A spellbinding narrative on the preliminary attempts at colonization of North America by the British.
Milton (Nathaniel’s Nutmeg, 1999, etc.) describes the earliest British expeditions to the New World, starting with the poorly planned and ill-fated colonization of Sir Humfrey Gilbert. Although a failure, his expedition was a source of inspiration (and information) for his half-brother, the Elizabethan courtier and adventurer Sir Walter Raleigh—whose sponsorship of the doomed colony of Roanoke (on an island in what is now North Carolina) was every bit as poorly informed. It was cursed, in large part, by the simple inexperience of idealistic planners who, in spite of their best efforts, were wholly unqualified to plan an operation of this scale. The lack of supplies, the lack of experienced farmers, and the lack of qualified governors were but a few of the obstacles. These flaws were exacerbated by the settlers’ unwillingness to deal equitably with the Indian population, who, not surprisingly, saw the British as a costly burden and a very real threat. When war with Spain halted the transatlantic supply lines, Roanoke quickly fell apart, with remnants eventually coalescing into the local indigenous populations. The next attempt at colonization, at Jamestown, proved successful primarily because of adequate financing by British merchants who had learned that a certain cash crop—tobacco—grew quite well in the wilds of Virginia.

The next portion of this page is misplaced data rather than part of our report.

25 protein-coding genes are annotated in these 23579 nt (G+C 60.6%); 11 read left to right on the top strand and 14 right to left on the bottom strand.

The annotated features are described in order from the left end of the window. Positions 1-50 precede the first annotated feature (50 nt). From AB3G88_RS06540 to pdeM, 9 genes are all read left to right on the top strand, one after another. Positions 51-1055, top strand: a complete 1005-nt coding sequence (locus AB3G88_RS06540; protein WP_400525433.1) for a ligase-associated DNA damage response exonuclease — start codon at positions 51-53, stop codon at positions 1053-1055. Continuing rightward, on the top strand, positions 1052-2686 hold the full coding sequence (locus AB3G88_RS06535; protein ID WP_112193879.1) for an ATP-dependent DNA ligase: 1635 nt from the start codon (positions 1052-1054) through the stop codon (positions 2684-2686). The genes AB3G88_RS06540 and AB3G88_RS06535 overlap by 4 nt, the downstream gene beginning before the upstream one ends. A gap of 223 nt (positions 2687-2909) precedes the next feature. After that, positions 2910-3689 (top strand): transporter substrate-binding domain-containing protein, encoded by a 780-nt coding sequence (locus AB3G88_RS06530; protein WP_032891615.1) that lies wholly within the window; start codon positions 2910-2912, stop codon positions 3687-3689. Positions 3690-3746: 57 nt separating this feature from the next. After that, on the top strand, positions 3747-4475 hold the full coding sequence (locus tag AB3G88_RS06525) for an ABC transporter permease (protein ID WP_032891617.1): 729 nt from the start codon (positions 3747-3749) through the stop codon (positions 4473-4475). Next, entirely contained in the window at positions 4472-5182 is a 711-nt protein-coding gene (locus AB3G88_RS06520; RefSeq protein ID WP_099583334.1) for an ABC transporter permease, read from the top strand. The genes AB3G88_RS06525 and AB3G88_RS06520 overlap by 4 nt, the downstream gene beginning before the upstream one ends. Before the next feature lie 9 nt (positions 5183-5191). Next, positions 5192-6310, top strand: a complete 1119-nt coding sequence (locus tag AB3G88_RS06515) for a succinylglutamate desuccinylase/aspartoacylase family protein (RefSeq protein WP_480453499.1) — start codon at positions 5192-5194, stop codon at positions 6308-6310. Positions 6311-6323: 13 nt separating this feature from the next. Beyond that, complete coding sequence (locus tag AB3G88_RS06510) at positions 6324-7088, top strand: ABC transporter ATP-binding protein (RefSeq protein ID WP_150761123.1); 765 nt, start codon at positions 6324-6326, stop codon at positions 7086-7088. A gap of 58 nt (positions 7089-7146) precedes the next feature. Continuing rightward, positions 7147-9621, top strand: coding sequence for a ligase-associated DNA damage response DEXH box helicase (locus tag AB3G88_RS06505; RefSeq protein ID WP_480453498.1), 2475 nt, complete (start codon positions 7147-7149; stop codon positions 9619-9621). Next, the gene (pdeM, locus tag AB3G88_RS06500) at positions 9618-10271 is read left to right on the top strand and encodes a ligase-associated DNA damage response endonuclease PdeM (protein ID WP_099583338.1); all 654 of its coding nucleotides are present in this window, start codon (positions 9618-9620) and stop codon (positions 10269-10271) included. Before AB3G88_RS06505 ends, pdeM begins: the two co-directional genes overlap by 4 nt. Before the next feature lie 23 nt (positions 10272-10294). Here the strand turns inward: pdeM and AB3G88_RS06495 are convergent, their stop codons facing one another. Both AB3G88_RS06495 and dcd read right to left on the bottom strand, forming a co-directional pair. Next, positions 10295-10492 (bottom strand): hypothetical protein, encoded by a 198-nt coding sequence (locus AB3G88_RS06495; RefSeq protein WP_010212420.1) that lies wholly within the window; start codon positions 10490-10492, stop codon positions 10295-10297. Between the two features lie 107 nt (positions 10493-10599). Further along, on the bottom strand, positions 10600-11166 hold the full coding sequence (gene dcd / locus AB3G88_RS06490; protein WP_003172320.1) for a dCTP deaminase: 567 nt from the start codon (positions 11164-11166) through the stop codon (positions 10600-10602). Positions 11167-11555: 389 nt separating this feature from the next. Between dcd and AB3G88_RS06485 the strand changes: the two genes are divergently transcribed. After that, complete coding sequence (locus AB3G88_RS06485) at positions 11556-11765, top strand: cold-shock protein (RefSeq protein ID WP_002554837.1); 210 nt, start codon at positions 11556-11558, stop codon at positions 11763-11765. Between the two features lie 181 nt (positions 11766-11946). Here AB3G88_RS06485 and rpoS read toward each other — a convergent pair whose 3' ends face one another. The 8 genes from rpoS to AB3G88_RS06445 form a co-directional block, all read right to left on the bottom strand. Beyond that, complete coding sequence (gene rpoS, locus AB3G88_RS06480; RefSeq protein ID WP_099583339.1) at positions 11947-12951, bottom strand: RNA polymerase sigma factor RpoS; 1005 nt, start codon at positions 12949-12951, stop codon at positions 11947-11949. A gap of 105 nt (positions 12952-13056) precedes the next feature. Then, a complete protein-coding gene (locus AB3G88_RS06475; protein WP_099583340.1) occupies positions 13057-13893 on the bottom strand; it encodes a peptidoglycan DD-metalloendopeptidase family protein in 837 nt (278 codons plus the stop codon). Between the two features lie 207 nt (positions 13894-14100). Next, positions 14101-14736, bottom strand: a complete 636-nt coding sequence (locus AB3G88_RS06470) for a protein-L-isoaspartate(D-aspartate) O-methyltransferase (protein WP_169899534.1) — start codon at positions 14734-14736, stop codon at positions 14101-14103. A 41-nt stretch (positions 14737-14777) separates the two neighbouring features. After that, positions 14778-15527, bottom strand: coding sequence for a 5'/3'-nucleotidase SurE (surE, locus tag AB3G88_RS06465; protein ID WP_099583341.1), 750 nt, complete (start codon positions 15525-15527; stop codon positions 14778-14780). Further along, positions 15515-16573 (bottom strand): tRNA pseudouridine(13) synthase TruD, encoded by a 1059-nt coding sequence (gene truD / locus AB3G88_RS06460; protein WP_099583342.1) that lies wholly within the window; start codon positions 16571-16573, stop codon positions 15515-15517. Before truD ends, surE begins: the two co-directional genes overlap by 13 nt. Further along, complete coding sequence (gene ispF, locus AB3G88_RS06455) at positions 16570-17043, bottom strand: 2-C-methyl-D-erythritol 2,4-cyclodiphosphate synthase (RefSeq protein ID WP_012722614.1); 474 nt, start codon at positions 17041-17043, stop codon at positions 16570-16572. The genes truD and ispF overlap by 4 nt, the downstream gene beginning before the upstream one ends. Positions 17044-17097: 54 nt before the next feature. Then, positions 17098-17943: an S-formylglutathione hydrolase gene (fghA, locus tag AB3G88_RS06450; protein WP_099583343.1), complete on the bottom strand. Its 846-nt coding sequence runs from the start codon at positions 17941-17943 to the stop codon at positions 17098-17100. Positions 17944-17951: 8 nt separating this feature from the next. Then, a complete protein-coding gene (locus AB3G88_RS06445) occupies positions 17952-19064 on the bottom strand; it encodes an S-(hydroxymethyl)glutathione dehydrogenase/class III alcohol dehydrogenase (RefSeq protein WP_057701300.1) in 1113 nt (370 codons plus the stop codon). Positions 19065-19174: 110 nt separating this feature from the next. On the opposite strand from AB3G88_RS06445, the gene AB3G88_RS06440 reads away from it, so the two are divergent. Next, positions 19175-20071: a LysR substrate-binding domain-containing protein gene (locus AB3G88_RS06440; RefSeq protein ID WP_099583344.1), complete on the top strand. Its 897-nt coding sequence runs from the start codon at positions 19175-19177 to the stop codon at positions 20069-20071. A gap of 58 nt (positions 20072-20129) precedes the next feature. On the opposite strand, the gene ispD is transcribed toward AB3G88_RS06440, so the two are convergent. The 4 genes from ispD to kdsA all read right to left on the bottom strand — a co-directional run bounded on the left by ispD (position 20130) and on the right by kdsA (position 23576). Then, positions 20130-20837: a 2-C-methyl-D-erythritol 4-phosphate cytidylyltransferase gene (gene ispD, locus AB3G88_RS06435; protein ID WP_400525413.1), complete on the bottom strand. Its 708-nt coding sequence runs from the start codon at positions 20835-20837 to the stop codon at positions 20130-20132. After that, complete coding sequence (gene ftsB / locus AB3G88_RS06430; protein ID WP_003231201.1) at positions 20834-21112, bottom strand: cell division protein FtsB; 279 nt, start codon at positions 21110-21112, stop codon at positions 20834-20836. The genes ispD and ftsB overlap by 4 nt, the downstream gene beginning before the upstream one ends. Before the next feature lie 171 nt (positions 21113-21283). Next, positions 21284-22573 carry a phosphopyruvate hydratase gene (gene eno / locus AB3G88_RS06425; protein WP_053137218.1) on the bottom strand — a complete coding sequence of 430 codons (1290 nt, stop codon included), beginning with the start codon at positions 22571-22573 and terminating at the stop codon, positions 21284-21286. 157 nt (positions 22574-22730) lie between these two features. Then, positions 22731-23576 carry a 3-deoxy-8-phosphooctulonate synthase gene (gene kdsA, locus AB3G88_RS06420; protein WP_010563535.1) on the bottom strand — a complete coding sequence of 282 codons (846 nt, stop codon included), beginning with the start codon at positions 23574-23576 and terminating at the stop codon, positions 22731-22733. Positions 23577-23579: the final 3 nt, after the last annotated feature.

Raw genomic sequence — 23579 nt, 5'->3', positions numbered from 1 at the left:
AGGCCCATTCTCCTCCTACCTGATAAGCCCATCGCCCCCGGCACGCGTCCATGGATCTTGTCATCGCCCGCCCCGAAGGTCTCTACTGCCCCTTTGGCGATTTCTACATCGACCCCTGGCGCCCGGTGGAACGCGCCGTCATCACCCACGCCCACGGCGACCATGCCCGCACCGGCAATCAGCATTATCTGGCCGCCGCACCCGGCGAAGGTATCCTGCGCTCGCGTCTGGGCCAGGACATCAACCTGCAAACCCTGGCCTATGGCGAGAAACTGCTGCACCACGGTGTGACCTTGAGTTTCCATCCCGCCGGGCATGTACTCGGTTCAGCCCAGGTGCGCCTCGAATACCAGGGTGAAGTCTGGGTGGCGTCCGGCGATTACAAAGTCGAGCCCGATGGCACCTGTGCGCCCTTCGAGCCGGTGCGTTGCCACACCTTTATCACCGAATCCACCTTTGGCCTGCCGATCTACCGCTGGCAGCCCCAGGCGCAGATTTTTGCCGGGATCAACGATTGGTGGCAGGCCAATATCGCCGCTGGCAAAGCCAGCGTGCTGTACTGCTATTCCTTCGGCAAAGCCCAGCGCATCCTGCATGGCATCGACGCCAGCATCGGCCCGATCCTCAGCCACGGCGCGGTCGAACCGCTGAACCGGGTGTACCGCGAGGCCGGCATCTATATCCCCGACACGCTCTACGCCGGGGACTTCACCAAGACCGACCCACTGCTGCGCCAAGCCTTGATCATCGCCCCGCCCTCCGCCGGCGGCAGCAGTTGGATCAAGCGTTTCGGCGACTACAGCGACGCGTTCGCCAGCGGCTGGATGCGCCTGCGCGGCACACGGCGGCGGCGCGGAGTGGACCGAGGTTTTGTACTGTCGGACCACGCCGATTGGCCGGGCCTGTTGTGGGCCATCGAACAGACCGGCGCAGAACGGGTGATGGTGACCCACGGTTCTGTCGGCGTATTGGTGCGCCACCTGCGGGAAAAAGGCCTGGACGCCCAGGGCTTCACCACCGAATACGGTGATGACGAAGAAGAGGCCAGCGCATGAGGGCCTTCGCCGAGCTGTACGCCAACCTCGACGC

Diligent scholarship and brilliant storytelling: a fascinating study that dispels many popular myths regarding America’s colonization.